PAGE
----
This two-minute video is everything I aspire to be as a parent. If you haven’t already seen it, it’s a powerful video secretly recorded by a wife of her husband as he mindfully speaks to their daughter who is clearly very upset. It’s a great example of how we can help instill emotional intelligence into our children. When we respect and acknowledge our children’s emotions, we give them the tools to mindfully process and manage them more effectively. Little wonder it went viral.
I so admire how calm, compassionate and understanding the father is to his child’s feelings. He is talking to her but he is also mindfully listening to and respecting her feelings. He’s teaching her to acknowledge emotions rather than trying to hide or chase them away, observe them, label them if you like, and then try to let them go. As he explains, holding onto them for too long is when you find yourself in trouble.
It’s brilliant and such a tangible example of mindfulness. The video was posted on the Facebook page Love What Matters. You can go here and read the story in its entirety. Teachablemoment
I’ve already started teaching emotional intelligence to my two-year-old and it’s been interesting to see her positive reaction to it. Even at two years of age she finds comfort in being told that she’s allowed to have her current mood or feelings and that I will give her a safe place to have these feelings as well as strategies for moving past them.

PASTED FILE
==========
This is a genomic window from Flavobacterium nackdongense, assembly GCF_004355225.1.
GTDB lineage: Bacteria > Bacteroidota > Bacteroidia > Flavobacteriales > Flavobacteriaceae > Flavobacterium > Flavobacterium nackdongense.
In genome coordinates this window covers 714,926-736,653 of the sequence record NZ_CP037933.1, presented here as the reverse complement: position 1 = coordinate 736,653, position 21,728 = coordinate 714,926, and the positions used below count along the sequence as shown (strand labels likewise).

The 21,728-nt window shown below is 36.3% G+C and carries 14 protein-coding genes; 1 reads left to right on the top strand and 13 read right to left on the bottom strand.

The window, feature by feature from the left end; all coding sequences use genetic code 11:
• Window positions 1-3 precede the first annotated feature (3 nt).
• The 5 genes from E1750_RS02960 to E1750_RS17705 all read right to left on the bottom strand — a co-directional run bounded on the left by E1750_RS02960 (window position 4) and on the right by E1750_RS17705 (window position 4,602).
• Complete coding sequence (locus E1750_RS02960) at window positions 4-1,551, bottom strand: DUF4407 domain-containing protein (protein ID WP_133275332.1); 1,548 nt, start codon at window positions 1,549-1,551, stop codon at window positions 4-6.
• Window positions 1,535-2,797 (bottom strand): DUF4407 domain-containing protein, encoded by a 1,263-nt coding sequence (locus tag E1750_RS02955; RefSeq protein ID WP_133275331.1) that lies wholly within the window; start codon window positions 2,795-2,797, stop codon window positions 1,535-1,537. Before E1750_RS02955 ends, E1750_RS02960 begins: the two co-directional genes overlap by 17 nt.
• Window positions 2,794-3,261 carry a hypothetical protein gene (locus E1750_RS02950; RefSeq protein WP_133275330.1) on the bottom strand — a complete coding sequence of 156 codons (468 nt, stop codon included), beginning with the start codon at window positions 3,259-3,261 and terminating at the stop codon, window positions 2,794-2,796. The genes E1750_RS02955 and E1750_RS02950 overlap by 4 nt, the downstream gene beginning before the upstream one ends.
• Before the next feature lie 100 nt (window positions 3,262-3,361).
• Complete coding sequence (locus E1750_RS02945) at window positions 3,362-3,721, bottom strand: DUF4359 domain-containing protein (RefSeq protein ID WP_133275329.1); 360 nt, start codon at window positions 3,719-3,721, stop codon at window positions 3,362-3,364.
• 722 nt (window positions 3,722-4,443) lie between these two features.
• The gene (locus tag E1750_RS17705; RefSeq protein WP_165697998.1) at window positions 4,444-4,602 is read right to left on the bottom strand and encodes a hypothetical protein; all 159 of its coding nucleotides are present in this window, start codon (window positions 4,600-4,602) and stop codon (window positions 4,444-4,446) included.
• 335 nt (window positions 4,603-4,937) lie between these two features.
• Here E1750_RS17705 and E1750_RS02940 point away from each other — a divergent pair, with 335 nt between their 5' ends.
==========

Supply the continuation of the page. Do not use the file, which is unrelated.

Last night for example, she yelled at me and got in my face because I wouldn’t get on the floor and color-in with her. In my defense, I was 90% completed on another task and I really needed to get it done. And I’m also not going to simply give into a two-year old’s demands. I did however go down to her level, wipe her runny nose and tell her that I understood that she is angry with me and feeling disappointed. I explained that she’s allowed to feel that and that I still love her and if she wants a hug she can come and get one if and when she’s ready. She sat with arms folded and head down, eyes on the floor. I then moved away and let her be and within a minute she came over, hugged my arm and said “I love you mummy”. It was really beautiful. I validated her feelings, gave her space to feel it, and helped her release it. And when I had finished by task, I did get on the floor and draw with her. It ended well for all.